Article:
It's time for another edition of our Extreme Gaming PC Buyer's Guide, and thanks to our hefty $4,000 budget, and some new hardware releases, we were able to make a number of sizeable upgrades again this month. These include a shift towards dual core processors, faster system memory, a new soundcard, and various other aesthetic and performance-oriented upgrades. While this will not be a complete overhaul of our previous AMD and Intel configurations, there are enough improvements in this October guide to represent a new high in terms of features, performance and future proofing.
Even with a $4000 budget, there are still some very real limitations that we need to keep in mind. You won't find any ridiculously expensive plasma or LCD TV/monitors, nor will we be able to include an extravagant home theater-level sound system. Rather, the computer hardware is balanced effectively, so that we can feature top-end components for virtually every category of the system. Overall, we are very confident in our choices from month-to-month; each component is put to the litmus test, as $4000 is simply too much cash to slap down without working through the overall configuration with a fine-toothed comb.
Current Cost of Case and PSU: $349
Months on List: New
Price Change: N/A
The case and power supply components aren't as vulnerable to technological change as some of the other performance-oriented hardware, and from month to month, these selections usually remain very consistent. One reason is that we spare no expense when it comes to choosing a high end case and power supply, and we prefer to select one that is not only aesthetically pleasing, but also has a feature rich construction with a spacious interior. While many case manufacturers vie for the top spot, there are a few that stay on our A-list. Currently, our favorites consist of models from Cooler Master, Lian Li, and Antec, just to name a few vendors that should be on your short list when it comes to a new enthusiast-level system enclosure.
The Cooler Master TAC-T01-E1C has been our favorite case for the past few months, and there is no reason for us to change now. This case is quite simply one of the best models we have ever used. With a brushed aluminum alloy housing, removable motherboard tray, spacious interior, and ultra convenient front ports, you'd be hard pressed to find a better enthusiast case for the money. It has 4 x 5.25", 1 x 3.5" (External), and 4 x 3.5" (Internal) expansion slots, room for a whopping 7 expansion slots making this one of the most spacious mid-tower cases we have ever worked with. The WaveMaster can be found for about $129, which makes it a great value at this range.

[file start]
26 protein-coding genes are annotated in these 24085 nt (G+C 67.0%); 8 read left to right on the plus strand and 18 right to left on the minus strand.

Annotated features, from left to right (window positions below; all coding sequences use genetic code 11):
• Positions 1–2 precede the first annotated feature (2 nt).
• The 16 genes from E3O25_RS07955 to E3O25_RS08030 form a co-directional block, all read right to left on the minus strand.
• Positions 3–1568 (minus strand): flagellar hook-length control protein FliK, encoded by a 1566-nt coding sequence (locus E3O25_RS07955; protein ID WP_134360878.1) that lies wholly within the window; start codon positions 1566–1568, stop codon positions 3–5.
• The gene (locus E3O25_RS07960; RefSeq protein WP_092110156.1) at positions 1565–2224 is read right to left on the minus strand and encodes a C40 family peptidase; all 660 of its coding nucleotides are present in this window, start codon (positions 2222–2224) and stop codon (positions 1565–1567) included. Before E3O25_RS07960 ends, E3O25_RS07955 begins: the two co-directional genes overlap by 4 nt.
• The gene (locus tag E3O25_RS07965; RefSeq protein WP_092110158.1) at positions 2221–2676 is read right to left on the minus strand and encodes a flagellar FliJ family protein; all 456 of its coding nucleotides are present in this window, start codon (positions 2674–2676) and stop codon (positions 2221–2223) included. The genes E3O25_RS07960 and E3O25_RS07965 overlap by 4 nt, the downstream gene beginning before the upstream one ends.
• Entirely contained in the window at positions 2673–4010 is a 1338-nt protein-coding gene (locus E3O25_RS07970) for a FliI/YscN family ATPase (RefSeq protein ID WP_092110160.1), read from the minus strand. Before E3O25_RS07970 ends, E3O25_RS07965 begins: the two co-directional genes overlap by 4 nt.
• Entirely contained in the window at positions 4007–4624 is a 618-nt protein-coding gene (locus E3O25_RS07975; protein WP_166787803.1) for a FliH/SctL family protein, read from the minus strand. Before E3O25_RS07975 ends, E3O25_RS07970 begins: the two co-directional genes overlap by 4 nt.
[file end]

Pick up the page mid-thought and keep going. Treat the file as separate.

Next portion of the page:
This month we are moving to a bigger and beefier power supply, the PC Power & Cooling Turbo-Cool 510 SLI. The Turbo-Cool 510 SLI produces 510W of continuous power with 650W peak capacity, and has full compliance for the ATX 2.2 spec. With 3A of +5VSB this power supply is entirely ready for SLI systems and their massive power requirements. PC Power & Cooling is known for using only the best components in all of their power supplies, which means the Turbo-Cool 510 SLI produces nothing but the cleanest power output, with +VDC ripple at 0.5%. The Turbo-Cool is one of the best power supplies currently available, especially for power hungry dual-core systems.
Even considering the amount of juice our Extreme Gaming Systems requires, a name brand 510W PSU has more than enough to drive everything, with power to spare. At $220, the PC Power & Cooling Turbo-Cool 510 SLI is the most expensive PSU we have ever used, but when it comes to high-end power supplies, you certainly get what you pay for.
If you choose to go an alternative route when selecting the power supply, please make sure to stick with name brand units (Antec, Enermax, ThermalTake, PC Power & Cooling etc.) and avoid any bargain bin units with lofty output claims.